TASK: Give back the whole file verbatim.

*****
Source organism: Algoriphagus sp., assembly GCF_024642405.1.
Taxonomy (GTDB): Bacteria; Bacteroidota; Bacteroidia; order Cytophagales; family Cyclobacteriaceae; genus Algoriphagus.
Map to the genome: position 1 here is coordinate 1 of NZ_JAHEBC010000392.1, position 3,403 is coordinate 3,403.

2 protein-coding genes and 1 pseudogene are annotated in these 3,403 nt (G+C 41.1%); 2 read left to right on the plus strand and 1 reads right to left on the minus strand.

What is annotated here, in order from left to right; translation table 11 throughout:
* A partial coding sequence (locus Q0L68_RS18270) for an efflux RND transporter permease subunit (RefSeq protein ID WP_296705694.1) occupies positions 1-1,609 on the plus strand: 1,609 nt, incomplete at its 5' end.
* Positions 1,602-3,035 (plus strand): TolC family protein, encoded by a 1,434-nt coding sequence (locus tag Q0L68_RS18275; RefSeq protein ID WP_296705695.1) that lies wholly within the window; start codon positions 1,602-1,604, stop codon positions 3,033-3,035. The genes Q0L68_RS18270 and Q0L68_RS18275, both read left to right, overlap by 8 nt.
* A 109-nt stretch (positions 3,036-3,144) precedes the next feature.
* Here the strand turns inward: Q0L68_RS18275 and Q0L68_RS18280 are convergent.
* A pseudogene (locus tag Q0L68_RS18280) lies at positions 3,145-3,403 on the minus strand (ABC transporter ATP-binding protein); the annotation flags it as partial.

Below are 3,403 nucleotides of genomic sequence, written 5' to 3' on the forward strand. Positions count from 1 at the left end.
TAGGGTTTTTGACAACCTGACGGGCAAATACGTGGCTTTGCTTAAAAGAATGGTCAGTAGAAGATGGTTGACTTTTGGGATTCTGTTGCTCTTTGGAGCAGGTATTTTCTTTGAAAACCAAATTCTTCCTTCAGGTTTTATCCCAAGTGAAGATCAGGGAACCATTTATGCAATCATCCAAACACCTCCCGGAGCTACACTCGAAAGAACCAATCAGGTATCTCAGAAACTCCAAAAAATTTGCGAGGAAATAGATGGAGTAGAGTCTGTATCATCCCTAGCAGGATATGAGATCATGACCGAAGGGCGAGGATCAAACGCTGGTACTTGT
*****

Source organism: Algoriphagus sp., assembly GCF_024642405.1.
Taxonomy (GTDB): Bacteria; Bacteroidota; Bacteroidia; order Cytophagales; family Cyclobacteriaceae; genus Algoriphagus.
Map to the genome: position 1 here is coordinate 1 of NZ_JAHEBC010000392.1, position 3,403 is coordinate 3,403.

2 protein-coding genes and 1 pseudogene are annotated in these 3,403 nt (G+C 41.1%); 2 read left to right on the plus strand and 1 reads right to left on the minus strand.

What is annotated here, in order from left to right; translation table 11 throughout:
* A partial coding sequence (locus Q0L68_RS18270) for an efflux RND transporter permease subunit (RefSeq protein ID WP_296705694.1) occupies positions 1-1,609 on the plus strand: 1,609 nt, incomplete at its 5' end.
* Positions 1,602-3,035 (plus strand): TolC family protein, encoded by a 1,434-nt coding sequence (locus tag Q0L68_RS18275; RefSeq protein ID WP_296705695.1) that lies wholly within the window; start codon positions 1,602-1,604, stop codon positions 3,033-3,035. The genes Q0L68_RS18270 and Q0L68_RS18275, both read left to right, overlap by 8 nt.
* A 109-nt stretch (positions 3,036-3,144) precedes the next feature.
* Here the strand turns inward: Q0L68_RS18275 and Q0L68_RS18280 are convergent.
* A pseudogene (locus tag Q0L68_RS18280) lies at positions 3,145-3,403 on the minus strand (ABC transporter ATP-binding protein); the annotation flags it as partial.

Below are 3,403 nucleotides of genomic sequence, written 5' to 3' on the forward strand. Positions count from 1 at the left end.
TAGGGTTTTTGACAACCTGACGGGCAAATACGTGGCTTTGCTTAAAAGAATGGTCAGTAGAAGATGGTTGACTTTTGGGATTCTGTTGCTCTTTGGAGCAGGTATTTTCTTTGAAAACCAAATTCTTCCTTCAGGTTTTATCCCAAGTGAAGATCAGGGAACCATTTATGCAATCATCCAAACACCTCCCGGAGCTACACTCGAAAGAACCAATCAGGTATCTCAGAAACTCCAAAAAATTTGCGAGGAAATAGATGGAGTAGAGTCTGTATCATCCCTAGCAGGATATGAGATCATGACCGAAGGGCGAGGATCAAACGCTGGTACTTGT